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Citation Context ...that requires no routing algorithm. Finally, we give a stronger universality theorem based on RANDOM. VLSI models provide a means of measuring hardware costs quantitatively in terms of area or volume =-=[8, 10, 11, 12, 16]. These mo-=-dels are interesting from an engineering point of view because "pin-boundedness" is modeled directly as the limitation on communication imposed by the perimeter of a two-dimensional region o... |

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Citation Context ...to the more interesting on-line case, where messages are spontaneously generated by processors. As is illustrated in Figure 1, a fat-tree is a routing network based on Leighton's treeof -meshes graph =-=[8]-=-. A set of n processors are located at the leaves of a complete binary This research was supported in part by the Defense Advanced Research Projects Agency under Contract N00014--80--C--0622 and in pa... |

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Citation Context ...many messages. Our routing algorithm also differs from others in the literature in the way randomization is used. Unlike the algorithms of Valiant [18], Valiant and Brebner [19], Aleliunas [2], Upfal =-=[17]-=- and Pippenger [14], for example, it does not randomize with respect to paths taken by messages. For example, Valiant's classic scheme for routing on a hypercube sends each message to a randomly chose... |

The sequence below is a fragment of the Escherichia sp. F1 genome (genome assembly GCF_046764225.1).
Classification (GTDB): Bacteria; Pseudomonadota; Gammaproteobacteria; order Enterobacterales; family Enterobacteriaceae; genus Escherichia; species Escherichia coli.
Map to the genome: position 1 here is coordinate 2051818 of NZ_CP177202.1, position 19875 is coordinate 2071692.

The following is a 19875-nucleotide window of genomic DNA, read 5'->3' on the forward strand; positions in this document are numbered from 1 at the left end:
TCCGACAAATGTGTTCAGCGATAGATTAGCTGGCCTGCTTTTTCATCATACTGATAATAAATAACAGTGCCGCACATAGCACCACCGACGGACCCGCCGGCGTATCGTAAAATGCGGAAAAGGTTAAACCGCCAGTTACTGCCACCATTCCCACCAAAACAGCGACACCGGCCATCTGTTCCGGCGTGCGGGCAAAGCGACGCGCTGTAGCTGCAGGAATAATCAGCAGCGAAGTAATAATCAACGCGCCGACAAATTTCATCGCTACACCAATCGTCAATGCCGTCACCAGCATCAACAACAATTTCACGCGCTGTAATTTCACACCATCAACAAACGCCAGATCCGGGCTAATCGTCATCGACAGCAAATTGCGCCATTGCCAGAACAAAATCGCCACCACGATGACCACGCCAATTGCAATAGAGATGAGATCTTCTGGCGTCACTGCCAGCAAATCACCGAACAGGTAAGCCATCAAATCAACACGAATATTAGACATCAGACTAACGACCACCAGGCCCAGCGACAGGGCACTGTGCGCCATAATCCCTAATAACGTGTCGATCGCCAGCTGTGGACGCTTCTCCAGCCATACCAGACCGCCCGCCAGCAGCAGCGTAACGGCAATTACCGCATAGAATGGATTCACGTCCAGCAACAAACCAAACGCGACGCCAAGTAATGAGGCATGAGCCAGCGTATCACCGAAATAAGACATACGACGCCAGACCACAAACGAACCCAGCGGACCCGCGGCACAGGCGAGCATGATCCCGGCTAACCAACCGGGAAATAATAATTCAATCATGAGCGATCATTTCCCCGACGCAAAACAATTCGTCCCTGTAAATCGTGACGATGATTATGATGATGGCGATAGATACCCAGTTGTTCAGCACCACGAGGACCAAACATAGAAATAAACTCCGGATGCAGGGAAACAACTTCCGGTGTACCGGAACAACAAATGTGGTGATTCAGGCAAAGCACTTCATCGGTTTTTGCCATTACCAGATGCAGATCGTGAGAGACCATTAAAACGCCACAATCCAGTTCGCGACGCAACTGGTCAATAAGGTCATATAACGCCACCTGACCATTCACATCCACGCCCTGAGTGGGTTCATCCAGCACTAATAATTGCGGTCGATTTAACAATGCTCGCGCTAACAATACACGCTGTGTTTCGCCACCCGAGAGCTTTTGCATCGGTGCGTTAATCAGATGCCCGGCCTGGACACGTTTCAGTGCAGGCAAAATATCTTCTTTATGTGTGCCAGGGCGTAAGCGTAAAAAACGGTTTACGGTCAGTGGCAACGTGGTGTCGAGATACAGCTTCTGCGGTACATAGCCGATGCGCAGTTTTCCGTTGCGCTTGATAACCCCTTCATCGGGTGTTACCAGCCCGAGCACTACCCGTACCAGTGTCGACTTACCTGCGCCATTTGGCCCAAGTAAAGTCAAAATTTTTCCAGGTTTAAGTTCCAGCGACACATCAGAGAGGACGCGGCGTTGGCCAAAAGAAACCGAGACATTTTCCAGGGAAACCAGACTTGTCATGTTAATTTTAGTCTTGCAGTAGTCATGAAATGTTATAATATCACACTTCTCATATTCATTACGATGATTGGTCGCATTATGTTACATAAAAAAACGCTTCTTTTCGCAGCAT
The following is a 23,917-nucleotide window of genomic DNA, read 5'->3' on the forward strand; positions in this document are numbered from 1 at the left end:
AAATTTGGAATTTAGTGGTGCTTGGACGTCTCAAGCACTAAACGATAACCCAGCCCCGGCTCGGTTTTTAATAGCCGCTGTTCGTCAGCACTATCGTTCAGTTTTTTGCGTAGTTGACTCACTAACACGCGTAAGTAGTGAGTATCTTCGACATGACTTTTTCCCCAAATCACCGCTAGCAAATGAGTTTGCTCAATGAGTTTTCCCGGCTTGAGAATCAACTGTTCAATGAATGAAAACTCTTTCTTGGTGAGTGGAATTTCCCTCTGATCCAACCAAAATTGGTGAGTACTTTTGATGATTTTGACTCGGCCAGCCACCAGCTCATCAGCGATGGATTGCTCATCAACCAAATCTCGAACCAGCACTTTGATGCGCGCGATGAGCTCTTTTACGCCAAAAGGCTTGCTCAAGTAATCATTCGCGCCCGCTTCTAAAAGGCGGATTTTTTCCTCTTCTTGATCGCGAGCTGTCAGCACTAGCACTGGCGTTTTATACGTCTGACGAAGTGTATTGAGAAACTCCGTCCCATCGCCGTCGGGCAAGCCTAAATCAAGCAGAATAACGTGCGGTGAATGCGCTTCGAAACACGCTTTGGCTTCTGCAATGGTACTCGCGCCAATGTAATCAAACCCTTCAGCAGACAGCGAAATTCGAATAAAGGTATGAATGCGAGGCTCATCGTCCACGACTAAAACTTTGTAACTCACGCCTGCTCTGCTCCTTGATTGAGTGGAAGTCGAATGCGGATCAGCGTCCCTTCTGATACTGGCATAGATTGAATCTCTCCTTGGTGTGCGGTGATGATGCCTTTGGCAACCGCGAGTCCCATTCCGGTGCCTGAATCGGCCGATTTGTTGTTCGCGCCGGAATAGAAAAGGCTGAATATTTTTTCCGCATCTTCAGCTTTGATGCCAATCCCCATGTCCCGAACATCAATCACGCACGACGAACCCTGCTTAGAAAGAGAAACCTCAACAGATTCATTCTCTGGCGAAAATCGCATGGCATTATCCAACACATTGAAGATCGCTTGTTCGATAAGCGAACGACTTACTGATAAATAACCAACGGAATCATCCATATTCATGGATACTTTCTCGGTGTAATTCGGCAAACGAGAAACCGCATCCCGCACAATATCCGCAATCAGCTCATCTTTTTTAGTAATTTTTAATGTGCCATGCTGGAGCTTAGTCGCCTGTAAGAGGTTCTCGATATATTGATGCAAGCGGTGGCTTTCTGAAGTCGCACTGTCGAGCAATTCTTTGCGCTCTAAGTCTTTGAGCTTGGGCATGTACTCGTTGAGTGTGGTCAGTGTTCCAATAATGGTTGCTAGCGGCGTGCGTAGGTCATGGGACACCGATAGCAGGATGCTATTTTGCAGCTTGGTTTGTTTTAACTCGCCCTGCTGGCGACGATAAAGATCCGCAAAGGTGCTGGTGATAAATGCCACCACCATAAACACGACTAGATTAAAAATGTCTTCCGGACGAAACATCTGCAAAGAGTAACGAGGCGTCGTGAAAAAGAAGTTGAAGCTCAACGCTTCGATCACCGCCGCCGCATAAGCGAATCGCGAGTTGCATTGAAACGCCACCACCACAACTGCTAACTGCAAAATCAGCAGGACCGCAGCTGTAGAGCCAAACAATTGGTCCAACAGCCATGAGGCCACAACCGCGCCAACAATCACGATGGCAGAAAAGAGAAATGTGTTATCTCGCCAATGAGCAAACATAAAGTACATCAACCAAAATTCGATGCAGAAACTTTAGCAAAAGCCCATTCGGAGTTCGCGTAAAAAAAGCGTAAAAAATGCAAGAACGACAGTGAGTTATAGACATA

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Citation Context ...that requires no routing algorithm. Finally, we give a stronger universality theorem based on RANDOM. VLSI models provide a means of measuring hardware costs quantitatively in terms of area or volume =-=[8, 10, 11, 12, 16]. These mo-=-dels are interesting from an engineering point of view because "pin-boundedness" is modeled directly as the limitation on communication imposed by the perimeter of a two-dimensional region o... |

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Citation Context ...lynomially many messages. Our routing algorithm also differs from others in the literature in the way randomization is used. Unlike the algorithms of Valiant [18], Valiant and Brebner [19], Aleliunas =-=[2]-=-, Upfal [17] and Pippenger [14], for example, it does not randomize with respect to paths taken by messages. For example, Valiant's classic scheme for routing on a hypercube sends each message to a ra... |

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Citation Context ...xists that achieves our better bound is an open question. Perhaps the bound on off-line routing can be further improved (e.g., to O(+lg n)). The integer programming framework of Raghavan and Thompson =-=[15]-=- is one possible approach which might give a probabilistic construction that achieves this bound. On the other hand, it may be possible to apply more direct combinatorial techniques to yield an improv... |